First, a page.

Clandestine Cake Club Bolton - Wherever I May Roam...Clandestine Cake Club Bolton - Wherever I May Roam...
Clandestine Cake Club Bolton - Wherever I May Roam...
Clandestine Cake Club Bolton - Wherever I May Roam...
Clandestine Cake Club Bolton - Wherever I May Roam...
Thank you to Ella at the Albert Halls Bolton for saving my bacon, and to everyone who came!

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Friday 16 November 2012

Honey and Ginger Bundt Cake

Honey and Ginger Bundt Cake
Honey and Ginger Bundt Cake. Honey picture from crossmoorhoney.com
This week I finally received my Holiday Tree Bundt® tin. I have wanted it for over a year, but it seemed weird buying it in the summer months. It's getting chilly outside, Bonfire Night has been and gone and the Coca Cola advert is now on the telly. This means one thing. Christmas bundt® time boys and girls!

I decided to make a new spicy cake. Not quite Christmas-o-rama, but a winter cake none the less. This one has a moist texture with chewy bits of crystallised ginger and sweet honey. Perfect for nippy nights! Try to get some nice local honey too. I used Crossmoor's because it's only from down the road and is absolutely delicious! They even do a cinnamon variety...

Anyway. On with the show!


Ingredients:
  • 225g butter
  • 450g golden caster sugar
  • 4 medium eggs
  • 350g plain flour
  • 4 tsp ground ginger
  • 1 tsp mixed spice
  • 1/2 tsp bicarbonate of soda
  • 1/2 tsp salt
  • 200ml thick honey flavoured yogurt 
  • 50ml local honey
  • 100g crystallised ginger cut into small chunks and tossed in flour

Method:
  1. Grease and flour a regular sized bundt tin (2.4l, 10 cup, 10 inch). 
  2. Soften the butter and then cream in the sugar in stages.
  3. Add the eggs one at a time on a slow setting.
  4. Add all the remaining dry ingredients to a large bowl.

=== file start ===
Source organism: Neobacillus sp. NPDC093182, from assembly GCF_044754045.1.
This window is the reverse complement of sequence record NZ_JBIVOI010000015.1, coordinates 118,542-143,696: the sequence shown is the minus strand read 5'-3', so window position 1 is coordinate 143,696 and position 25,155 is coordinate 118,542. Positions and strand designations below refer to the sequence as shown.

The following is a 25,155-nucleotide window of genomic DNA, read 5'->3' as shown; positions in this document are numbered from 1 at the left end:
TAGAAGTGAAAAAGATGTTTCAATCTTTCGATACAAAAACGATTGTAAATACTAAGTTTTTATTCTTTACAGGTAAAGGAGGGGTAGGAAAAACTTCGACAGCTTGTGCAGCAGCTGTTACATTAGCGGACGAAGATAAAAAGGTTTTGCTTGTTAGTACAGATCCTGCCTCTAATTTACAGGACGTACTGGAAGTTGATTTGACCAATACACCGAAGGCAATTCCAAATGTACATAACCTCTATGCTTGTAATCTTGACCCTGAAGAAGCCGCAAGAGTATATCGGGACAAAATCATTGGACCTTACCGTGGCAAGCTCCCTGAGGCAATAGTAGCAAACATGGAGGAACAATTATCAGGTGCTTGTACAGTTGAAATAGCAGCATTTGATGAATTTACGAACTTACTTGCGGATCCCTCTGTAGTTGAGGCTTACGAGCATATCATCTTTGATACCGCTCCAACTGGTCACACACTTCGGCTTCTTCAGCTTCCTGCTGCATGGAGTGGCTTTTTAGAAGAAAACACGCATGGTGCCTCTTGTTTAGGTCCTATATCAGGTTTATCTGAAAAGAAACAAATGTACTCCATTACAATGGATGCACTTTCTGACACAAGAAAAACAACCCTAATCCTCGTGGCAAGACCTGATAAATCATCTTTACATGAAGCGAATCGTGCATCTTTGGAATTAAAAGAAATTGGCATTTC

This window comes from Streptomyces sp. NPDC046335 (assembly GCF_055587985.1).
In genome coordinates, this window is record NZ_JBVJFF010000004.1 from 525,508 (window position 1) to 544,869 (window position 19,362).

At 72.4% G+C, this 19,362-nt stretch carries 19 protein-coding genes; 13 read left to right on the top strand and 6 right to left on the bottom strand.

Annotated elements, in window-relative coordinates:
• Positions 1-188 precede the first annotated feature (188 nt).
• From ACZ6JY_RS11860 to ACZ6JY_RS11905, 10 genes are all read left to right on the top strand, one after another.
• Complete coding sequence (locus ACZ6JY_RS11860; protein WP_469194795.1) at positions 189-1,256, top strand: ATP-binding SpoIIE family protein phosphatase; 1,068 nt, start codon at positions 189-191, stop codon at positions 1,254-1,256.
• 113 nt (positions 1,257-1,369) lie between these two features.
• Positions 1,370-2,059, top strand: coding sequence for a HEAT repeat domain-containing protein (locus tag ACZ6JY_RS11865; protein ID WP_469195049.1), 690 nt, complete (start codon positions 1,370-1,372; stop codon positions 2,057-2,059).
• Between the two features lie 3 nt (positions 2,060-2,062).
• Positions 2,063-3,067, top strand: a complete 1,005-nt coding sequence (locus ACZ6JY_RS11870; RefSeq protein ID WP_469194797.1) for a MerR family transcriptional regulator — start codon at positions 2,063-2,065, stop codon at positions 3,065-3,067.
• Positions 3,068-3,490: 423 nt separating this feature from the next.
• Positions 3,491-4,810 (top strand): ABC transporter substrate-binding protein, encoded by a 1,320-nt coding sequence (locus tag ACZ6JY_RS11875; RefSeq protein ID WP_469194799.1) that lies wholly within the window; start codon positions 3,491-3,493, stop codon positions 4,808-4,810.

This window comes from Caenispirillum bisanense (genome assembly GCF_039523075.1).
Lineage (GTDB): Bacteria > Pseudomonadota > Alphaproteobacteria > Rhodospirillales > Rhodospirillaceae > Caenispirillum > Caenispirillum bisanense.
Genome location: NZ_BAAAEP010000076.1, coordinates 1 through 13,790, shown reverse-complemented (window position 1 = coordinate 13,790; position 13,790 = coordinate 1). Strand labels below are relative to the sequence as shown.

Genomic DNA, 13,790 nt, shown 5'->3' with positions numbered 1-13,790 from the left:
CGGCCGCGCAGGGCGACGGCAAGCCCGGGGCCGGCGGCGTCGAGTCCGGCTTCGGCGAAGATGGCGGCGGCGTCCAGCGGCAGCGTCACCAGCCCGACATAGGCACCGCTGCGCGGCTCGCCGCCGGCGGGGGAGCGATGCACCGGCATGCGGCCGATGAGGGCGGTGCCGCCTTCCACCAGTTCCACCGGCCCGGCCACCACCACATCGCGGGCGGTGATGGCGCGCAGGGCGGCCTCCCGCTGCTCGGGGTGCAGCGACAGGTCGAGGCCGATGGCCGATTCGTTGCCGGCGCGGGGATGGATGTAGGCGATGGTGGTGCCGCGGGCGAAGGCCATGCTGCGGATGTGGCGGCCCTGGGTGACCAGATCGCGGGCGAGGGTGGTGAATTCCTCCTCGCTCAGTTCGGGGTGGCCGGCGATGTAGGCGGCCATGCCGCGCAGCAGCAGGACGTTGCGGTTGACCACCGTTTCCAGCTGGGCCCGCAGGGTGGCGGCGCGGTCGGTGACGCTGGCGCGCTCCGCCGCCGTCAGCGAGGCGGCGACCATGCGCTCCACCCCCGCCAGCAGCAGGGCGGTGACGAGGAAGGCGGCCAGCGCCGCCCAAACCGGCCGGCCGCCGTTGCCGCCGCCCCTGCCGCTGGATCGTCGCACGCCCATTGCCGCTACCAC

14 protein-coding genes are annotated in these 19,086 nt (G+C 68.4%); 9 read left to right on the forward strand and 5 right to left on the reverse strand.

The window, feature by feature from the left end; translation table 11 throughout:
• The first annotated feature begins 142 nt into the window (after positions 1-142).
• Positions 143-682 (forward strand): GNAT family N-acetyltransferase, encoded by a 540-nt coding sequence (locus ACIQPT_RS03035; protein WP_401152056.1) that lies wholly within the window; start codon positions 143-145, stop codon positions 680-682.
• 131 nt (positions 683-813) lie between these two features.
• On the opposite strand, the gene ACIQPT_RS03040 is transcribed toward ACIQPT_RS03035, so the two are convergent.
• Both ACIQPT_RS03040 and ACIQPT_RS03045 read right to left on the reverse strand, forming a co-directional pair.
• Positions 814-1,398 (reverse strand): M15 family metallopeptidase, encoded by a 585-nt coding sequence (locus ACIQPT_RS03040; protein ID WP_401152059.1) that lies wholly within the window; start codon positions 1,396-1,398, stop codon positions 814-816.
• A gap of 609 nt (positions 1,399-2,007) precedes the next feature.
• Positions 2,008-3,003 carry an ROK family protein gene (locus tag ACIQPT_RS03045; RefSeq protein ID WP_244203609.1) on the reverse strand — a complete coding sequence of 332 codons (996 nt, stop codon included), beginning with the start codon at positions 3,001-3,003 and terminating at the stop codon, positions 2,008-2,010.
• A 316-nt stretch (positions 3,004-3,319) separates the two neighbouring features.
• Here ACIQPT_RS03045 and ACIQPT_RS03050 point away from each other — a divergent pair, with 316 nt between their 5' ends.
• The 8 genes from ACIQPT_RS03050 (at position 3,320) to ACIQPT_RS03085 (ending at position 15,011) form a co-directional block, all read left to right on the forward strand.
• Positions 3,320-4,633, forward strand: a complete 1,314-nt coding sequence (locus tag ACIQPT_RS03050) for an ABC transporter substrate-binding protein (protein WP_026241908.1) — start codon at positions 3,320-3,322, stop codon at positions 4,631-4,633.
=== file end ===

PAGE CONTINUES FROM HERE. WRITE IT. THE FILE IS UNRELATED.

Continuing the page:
5. Measure the yogurt, honey and extract in a jug. Give it a quick mix.
  6. Sift in 1/3 of the dry ingredients followed by 1/2 of the liquid. Repeat until all the flour and liquid is used up. Fold it in gently... I said gently... 
  7. Scatter in the crystallised ginger.
  8. Give the whole thing a quick mix for about 10 seconds or until well combined.
  9. Spoon the mix into the prepared tin.
  10. Bake at gas 3/160 C for about an hour and 15 minutes. 
  11. It should be shrinking from the sides and a skewer should come out clean.
  12. Leave to cool for 10 minutes before turning out.

BloggersPlease respect the fact I am sharing my own ideas and recipe. Blood, sweat and many tears have gone into getting this right, so you may enjoy a perfect bundt. If you wish to re-blog a recipe from these variations, please credit my blog and link to this original post rather than pasting the recipe on your own page. 
Please see my Creative Commons Copyright information for more details. Thank you.

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Thursday 15 November 2012

Craft Beer Bundt

Craft Beer Bundt
Every year on 15th November, America celebrates National Bundt® Day. This year I decided to team up with Nordic Ware to promote the very first National Bundt® Day UK. This just so happens to coincide with my Clandestine Cake Club meeting on Saturday. I set the theme 'Wherever I May Roam', inspired by my own travels (and Metallica...)

I decided to make a Craft Beer Bundt® for two reasons. I could use the beautiful blossom tin I bought in Williams Sonoma and craft beer from Anchor; both in San Francisco. We had been on a tour of the brewery whilst on holiday, so this beer holds happy memories! I chose their Porter because of it's thick texture and spicy scent. 

This cake is beautifully moist, has a delightfully crisp sugar crust on the base and a spicy undertone. And no... it does not taste like beer! This is a perfect cake for winter, served either with a nice hot cup of tea, or a pint of your favourite ale...

Ingredients